In the first installment of this two-part series, I discussed what to consider when it comes time to replace your old PC.
For Part 2, I review what to do now that you have a new machine — the initial steps for getting the system ready for work.
Starting a new Windows 8.1 system from scratch
The May 8 Best Hardware story, “What to look for when buying a new PC,” covered the relatively easy part of replacing a PC that’s ready for retirement: purchasing the new hardware.
Now that you’ve unboxed the new system and made the physical connections it might need, you’re ready for the hard part: making the right decisions during Windows setup, updating the OS, cleaning out the bundled junk, installing programs, creating separate operating-system and data partitions, and setting up user accounts for maximum safety.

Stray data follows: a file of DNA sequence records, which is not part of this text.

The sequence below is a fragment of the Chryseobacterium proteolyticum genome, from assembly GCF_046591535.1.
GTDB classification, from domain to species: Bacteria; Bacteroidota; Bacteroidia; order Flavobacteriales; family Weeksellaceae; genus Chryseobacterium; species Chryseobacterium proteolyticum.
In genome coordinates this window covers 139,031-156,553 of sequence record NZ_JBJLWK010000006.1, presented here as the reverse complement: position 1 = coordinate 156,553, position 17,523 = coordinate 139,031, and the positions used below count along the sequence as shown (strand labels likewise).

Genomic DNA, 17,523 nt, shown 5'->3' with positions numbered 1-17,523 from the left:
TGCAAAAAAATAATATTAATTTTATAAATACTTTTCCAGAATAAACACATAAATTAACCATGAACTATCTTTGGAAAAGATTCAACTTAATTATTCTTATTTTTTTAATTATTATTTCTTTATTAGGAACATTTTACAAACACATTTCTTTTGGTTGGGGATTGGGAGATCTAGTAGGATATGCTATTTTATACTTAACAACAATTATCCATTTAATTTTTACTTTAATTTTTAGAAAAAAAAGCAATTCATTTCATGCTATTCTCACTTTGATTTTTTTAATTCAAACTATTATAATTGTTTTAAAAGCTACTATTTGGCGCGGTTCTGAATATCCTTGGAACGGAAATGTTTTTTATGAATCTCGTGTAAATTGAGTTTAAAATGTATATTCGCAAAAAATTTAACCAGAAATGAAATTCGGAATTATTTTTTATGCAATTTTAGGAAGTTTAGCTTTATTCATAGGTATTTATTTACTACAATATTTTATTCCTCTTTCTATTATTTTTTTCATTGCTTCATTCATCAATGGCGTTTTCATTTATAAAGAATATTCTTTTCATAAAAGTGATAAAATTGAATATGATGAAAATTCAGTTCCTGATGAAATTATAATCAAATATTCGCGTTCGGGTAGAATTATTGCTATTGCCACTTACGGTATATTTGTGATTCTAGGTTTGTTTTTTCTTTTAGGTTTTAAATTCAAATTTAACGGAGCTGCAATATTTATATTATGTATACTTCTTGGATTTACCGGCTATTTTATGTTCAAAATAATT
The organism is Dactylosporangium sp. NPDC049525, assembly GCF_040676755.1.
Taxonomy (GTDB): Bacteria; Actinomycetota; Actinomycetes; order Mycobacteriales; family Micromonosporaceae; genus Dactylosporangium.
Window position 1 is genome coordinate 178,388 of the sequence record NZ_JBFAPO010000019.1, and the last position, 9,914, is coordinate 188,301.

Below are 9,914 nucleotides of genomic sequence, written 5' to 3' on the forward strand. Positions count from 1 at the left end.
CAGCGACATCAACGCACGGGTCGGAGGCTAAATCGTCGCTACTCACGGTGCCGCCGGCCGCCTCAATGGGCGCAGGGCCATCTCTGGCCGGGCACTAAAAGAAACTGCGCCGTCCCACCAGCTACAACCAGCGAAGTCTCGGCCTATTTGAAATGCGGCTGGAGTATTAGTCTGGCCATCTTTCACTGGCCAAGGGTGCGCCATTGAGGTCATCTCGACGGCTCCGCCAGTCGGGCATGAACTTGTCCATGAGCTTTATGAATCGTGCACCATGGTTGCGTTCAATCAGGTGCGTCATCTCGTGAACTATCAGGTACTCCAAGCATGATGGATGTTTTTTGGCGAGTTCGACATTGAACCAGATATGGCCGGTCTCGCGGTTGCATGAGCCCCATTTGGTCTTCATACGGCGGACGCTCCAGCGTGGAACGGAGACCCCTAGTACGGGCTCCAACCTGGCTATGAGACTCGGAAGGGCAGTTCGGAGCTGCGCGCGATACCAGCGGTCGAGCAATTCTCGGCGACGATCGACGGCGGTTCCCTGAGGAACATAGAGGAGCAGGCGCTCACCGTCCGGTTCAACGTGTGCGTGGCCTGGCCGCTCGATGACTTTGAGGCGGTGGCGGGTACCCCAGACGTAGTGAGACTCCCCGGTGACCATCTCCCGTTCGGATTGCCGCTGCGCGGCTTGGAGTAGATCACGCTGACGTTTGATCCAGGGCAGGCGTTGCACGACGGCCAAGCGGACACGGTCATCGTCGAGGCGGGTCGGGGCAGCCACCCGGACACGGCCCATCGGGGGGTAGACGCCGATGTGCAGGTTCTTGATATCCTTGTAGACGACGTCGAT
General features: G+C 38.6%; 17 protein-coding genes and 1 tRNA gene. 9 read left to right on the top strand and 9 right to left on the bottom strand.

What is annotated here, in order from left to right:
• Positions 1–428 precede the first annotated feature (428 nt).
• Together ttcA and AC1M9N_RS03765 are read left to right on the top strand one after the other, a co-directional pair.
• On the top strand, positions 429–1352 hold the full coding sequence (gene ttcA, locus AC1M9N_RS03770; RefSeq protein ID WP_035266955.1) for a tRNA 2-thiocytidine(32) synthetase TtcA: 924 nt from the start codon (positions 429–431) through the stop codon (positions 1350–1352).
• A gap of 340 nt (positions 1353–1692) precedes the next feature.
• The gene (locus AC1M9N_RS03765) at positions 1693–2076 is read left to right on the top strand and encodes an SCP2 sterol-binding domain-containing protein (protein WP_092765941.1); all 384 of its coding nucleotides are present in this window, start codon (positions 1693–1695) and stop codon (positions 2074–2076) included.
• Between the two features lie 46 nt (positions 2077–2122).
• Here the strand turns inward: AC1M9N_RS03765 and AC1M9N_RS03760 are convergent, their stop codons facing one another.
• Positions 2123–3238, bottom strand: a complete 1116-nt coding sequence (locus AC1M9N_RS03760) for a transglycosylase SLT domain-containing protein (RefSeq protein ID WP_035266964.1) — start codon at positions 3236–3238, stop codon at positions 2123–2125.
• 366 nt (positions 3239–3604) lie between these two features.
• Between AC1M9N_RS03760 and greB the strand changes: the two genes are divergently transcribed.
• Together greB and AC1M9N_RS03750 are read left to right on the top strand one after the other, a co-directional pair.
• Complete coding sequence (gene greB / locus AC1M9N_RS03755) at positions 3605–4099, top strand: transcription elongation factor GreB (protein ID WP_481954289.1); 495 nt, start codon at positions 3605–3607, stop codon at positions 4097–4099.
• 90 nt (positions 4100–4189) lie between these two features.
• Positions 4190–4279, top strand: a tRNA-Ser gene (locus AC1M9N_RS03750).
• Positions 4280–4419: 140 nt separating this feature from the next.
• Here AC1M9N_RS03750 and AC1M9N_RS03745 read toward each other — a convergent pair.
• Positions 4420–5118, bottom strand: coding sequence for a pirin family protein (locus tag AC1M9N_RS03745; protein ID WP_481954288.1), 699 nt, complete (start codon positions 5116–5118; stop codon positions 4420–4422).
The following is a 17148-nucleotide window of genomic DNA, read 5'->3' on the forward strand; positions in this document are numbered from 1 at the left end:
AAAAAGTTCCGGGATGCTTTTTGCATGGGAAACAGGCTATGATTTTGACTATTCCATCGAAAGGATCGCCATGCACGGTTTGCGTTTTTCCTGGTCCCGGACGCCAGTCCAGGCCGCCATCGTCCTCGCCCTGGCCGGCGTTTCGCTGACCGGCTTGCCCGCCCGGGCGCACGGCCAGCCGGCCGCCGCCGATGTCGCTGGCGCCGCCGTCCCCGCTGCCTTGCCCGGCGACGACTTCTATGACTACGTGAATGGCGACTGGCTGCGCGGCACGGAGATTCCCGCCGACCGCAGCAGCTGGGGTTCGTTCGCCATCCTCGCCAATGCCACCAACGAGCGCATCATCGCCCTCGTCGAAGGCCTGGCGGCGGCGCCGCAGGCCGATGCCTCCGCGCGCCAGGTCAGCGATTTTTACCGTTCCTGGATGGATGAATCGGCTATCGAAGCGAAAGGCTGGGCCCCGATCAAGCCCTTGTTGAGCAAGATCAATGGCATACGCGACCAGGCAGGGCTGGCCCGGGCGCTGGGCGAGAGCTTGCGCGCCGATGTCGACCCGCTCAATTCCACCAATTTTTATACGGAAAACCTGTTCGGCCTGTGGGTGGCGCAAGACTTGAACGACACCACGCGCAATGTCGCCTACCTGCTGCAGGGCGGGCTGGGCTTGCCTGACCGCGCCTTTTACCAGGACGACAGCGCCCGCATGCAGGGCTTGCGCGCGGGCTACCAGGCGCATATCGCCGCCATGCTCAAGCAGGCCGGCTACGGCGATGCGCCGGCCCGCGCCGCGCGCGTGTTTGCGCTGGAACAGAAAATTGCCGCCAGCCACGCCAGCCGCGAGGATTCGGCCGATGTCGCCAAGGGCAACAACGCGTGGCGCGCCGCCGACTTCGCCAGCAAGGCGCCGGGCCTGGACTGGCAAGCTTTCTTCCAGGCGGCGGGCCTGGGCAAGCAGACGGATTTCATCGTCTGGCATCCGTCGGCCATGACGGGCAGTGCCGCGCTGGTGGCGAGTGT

I’m assuming that your new machine has Windows 8.1 — nearly all new PCs do. If you managed to find a new Windows 7 system, much of the following advice — and some of the specific directions — still applies. If you bought a Mac or Chromebook, you’re reading the wrong newsletter.
One initial suggestion: If your old PC still works, keep it handy and connected to the network. You’ll still need it for a bit.
Note: The only PC I own that came bundled with Windows 8.1 is an ASUS Transformer Book T100, a convertible laptop/tablet machine. For this article, I returned it to its fresh-from-the-assembly line condition. The ASUS runs a full version of Win8.1, so its setup process is typical of most new systems. That said, setting up other Windows 8.1 PCs might be slightly different.